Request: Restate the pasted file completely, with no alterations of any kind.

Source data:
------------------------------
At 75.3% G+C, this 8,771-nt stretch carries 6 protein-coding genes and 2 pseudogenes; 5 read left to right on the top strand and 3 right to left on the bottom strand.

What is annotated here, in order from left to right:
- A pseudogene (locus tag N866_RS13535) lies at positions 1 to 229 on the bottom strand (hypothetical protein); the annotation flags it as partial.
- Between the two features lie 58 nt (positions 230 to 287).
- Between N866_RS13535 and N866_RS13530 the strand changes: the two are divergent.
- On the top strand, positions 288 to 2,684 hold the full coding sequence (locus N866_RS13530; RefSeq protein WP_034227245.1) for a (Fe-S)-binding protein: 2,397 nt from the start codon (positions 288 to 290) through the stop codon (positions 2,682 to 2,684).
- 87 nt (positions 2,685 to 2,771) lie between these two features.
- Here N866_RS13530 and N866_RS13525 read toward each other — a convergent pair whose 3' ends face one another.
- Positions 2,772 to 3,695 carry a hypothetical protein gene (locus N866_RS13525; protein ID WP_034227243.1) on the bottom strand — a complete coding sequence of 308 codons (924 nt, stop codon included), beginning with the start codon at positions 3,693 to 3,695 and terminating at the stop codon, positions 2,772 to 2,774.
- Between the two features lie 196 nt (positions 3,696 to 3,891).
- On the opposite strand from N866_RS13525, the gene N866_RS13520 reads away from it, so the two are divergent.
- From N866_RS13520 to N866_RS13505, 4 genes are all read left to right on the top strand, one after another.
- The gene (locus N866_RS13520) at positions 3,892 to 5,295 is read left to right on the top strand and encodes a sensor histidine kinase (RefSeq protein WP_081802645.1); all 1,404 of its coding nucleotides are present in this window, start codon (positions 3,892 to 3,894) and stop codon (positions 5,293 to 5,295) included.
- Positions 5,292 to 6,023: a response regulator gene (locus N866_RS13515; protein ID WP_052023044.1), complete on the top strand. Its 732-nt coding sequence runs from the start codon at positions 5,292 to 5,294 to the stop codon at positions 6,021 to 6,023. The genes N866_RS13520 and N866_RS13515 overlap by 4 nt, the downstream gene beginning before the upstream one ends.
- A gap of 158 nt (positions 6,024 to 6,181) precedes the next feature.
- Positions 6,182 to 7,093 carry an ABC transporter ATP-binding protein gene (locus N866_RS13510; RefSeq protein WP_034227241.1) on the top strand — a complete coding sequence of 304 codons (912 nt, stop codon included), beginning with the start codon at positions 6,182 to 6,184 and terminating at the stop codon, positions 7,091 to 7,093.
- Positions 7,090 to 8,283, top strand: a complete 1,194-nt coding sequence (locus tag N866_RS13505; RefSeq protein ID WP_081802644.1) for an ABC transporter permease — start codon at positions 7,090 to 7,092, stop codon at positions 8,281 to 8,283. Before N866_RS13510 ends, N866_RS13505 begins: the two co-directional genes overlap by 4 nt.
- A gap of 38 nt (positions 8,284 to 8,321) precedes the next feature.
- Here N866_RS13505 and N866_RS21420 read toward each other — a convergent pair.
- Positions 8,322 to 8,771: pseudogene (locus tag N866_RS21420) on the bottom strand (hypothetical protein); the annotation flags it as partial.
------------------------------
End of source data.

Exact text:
At 75.3% G+C, this 8,771-nt stretch carries 6 protein-coding genes and 2 pseudogenes; 5 read left to right on the top strand and 3 right to left on the bottom strand.

What is annotated here, in order from left to right:
- A pseudogene (locus tag N866_RS13535) lies at positions 1 to 229 on the bottom strand (hypothetical protein); the annotation flags it as partial.
- Between the two features lie 58 nt (positions 230 to 287).
- Between N866_RS13535 and N866_RS13530 the strand changes: the two are divergent.
- On the top strand, positions 288 to 2,684 hold the full coding sequence (locus N866_RS13530; RefSeq protein WP_034227245.1) for a (Fe-S)-binding protein: 2,397 nt from the start codon (positions 288 to 290) through the stop codon (positions 2,682 to 2,684).
- 87 nt (positions 2,685 to 2,771) lie between these two features.
- Here N866_RS13530 and N866_RS13525 read toward each other — a convergent pair whose 3' ends face one another.
- Positions 2,772 to 3,695 carry a hypothetical protein gene (locus N866_RS13525; protein ID WP_034227243.1) on the bottom strand — a complete coding sequence of 308 codons (924 nt, stop codon included), beginning with the start codon at positions 3,693 to 3,695 and terminating at the stop codon, positions 2,772 to 2,774.
- Between the two features lie 196 nt (positions 3,696 to 3,891).
- On the opposite strand from N866_RS13525, the gene N866_RS13520 reads away from it, so the two are divergent.
- From N866_RS13520 to N866_RS13505, 4 genes are all read left to right on the top strand, one after another.
- The gene (locus N866_RS13520) at positions 3,892 to 5,295 is read left to right on the top strand and encodes a sensor histidine kinase (RefSeq protein WP_081802645.1); all 1,404 of its coding nucleotides are present in this window, start codon (positions 3,892 to 3,894) and stop codon (positions 5,293 to 5,295) included.
- Positions 5,292 to 6,023: a response regulator gene (locus N866_RS13515; protein ID WP_052023044.1), complete on the top strand. Its 732-nt coding sequence runs from the start codon at positions 5,292 to 5,294 to the stop codon at positions 6,021 to 6,023. The genes N866_RS13520 and N866_RS13515 overlap by 4 nt, the downstream gene beginning before the upstream one ends.
- A gap of 158 nt (positions 6,024 to 6,181) precedes the next feature.
- Positions 6,182 to 7,093 carry an ABC transporter ATP-binding protein gene (locus N866_RS13510; RefSeq protein WP_034227241.1) on the top strand — a complete coding sequence of 304 codons (912 nt, stop codon included), beginning with the start codon at positions 6,182 to 6,184 and terminating at the stop codon, positions 7,091 to 7,093.
- Positions 7,090 to 8,283, top strand: a complete 1,194-nt coding sequence (locus tag N866_RS13505; RefSeq protein ID WP_081802644.1) for an ABC transporter permease — start codon at positions 7,090 to 7,092, stop codon at positions 8,281 to 8,283. Before N866_RS13510 ends, N866_RS13505 begins: the two co-directional genes overlap by 4 nt.
- A gap of 38 nt (positions 8,284 to 8,321) precedes the next feature.
- Here N866_RS13505 and N866_RS21420 read toward each other — a convergent pair.
- Positions 8,322 to 8,771: pseudogene (locus tag N866_RS21420) on the bottom strand (hypothetical protein); the annotation flags it as partial.